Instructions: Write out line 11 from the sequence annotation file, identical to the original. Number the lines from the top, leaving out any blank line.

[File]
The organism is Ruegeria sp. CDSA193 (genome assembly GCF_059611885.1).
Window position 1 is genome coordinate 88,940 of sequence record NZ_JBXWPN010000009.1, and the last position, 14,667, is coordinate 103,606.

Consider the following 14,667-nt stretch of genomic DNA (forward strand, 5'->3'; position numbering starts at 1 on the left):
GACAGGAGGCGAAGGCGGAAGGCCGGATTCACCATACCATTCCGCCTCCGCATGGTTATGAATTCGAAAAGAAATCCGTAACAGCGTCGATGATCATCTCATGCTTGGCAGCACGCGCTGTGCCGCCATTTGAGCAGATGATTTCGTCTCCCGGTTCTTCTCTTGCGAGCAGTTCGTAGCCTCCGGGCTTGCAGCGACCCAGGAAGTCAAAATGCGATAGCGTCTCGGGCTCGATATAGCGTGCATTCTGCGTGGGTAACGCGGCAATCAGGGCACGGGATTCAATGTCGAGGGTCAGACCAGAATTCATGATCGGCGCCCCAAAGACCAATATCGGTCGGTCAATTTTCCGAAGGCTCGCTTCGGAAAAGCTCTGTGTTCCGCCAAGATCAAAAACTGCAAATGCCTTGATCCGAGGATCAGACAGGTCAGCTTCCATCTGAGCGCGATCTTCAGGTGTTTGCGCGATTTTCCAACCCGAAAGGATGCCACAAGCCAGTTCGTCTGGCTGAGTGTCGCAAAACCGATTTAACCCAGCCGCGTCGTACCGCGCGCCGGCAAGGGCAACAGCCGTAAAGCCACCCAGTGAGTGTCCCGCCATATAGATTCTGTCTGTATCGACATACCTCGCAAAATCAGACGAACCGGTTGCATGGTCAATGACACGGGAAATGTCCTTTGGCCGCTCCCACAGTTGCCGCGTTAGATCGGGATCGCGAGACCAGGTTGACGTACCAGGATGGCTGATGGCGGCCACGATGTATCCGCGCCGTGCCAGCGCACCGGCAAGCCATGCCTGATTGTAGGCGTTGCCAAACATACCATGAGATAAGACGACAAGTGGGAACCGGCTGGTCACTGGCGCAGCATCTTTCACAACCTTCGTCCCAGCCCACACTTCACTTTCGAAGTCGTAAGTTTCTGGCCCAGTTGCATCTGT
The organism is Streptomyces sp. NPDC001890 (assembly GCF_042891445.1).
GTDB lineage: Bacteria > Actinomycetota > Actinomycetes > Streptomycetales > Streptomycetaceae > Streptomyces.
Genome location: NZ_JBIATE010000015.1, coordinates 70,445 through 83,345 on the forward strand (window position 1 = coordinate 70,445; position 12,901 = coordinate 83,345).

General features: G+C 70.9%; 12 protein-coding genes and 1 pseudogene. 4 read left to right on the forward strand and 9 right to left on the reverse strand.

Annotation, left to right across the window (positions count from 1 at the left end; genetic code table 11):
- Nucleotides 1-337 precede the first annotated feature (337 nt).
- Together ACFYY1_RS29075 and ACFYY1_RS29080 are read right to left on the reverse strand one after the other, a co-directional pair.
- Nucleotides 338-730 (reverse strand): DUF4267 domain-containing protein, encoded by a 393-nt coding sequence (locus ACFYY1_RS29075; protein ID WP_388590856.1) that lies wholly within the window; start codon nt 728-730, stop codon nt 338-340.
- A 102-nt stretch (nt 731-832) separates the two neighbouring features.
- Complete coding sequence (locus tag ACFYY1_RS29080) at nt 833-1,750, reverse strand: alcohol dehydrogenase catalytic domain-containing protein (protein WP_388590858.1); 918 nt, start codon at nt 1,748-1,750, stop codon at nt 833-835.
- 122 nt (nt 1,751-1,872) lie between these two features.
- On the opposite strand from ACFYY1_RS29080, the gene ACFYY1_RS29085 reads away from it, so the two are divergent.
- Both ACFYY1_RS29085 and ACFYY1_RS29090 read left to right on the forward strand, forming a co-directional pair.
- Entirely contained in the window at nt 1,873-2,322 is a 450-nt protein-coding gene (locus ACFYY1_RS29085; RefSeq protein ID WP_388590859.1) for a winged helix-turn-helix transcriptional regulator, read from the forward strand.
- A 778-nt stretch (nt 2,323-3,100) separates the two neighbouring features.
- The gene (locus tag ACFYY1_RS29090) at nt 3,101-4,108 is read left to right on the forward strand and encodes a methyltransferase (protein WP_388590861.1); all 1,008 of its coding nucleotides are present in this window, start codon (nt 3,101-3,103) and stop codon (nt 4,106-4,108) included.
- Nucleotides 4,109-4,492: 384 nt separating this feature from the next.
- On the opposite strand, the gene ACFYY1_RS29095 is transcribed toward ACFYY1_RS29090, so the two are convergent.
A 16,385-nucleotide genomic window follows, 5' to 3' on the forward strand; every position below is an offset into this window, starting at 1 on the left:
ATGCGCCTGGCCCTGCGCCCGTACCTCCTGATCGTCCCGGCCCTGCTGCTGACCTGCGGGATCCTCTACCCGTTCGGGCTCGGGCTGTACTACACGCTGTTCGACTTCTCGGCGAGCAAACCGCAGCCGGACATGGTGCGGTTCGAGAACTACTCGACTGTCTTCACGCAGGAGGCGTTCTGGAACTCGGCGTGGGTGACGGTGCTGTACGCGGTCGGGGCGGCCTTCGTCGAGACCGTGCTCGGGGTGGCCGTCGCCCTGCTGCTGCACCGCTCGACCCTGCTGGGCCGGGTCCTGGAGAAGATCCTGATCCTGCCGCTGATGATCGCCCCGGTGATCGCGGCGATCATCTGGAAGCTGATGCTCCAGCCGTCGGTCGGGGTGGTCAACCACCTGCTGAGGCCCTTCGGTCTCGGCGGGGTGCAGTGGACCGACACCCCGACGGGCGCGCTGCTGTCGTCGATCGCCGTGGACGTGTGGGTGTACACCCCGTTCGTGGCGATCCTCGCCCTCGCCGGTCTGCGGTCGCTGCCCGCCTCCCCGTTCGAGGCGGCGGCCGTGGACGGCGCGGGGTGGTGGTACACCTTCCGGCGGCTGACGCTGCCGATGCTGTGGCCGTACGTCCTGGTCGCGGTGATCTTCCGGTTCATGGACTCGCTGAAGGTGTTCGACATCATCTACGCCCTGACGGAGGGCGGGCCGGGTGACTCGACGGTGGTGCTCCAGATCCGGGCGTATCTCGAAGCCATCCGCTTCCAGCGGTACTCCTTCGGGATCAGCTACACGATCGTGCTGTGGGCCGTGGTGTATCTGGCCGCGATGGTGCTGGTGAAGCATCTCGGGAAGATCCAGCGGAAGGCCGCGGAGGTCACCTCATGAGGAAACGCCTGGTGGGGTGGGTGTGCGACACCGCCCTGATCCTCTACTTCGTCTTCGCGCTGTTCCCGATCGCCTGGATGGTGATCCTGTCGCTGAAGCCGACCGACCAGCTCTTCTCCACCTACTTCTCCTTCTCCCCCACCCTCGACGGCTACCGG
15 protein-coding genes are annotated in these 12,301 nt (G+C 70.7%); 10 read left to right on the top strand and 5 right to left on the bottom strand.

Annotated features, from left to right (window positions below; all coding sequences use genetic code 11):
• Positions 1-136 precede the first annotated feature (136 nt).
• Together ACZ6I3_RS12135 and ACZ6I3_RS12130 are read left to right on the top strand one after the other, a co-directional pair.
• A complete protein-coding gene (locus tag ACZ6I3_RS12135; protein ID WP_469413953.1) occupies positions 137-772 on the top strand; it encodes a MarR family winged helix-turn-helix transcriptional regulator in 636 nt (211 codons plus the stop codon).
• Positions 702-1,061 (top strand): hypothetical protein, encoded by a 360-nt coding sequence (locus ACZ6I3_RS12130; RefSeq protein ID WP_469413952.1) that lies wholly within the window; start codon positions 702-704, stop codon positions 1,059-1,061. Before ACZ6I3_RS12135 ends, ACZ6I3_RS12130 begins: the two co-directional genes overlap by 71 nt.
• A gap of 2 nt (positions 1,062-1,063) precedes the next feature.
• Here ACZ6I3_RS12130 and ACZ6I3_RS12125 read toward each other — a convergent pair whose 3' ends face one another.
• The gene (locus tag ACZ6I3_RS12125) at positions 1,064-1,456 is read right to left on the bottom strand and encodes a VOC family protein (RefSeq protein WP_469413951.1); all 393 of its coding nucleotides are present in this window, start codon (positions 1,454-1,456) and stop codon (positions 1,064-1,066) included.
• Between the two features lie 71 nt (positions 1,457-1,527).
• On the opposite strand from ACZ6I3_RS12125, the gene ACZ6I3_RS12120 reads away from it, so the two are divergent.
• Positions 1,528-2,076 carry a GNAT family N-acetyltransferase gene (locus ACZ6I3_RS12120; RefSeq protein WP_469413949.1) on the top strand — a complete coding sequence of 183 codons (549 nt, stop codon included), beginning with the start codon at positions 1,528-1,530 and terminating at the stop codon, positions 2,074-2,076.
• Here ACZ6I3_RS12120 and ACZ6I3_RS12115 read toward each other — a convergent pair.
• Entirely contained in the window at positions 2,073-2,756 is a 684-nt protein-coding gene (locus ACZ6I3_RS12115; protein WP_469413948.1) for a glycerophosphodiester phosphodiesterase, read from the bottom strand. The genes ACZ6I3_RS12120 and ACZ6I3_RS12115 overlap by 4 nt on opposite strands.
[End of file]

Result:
- Together ACFYY1_RS29075 and ACFYY1_RS29080 are read right to left on the reverse strand one after the other, a co-directional pair.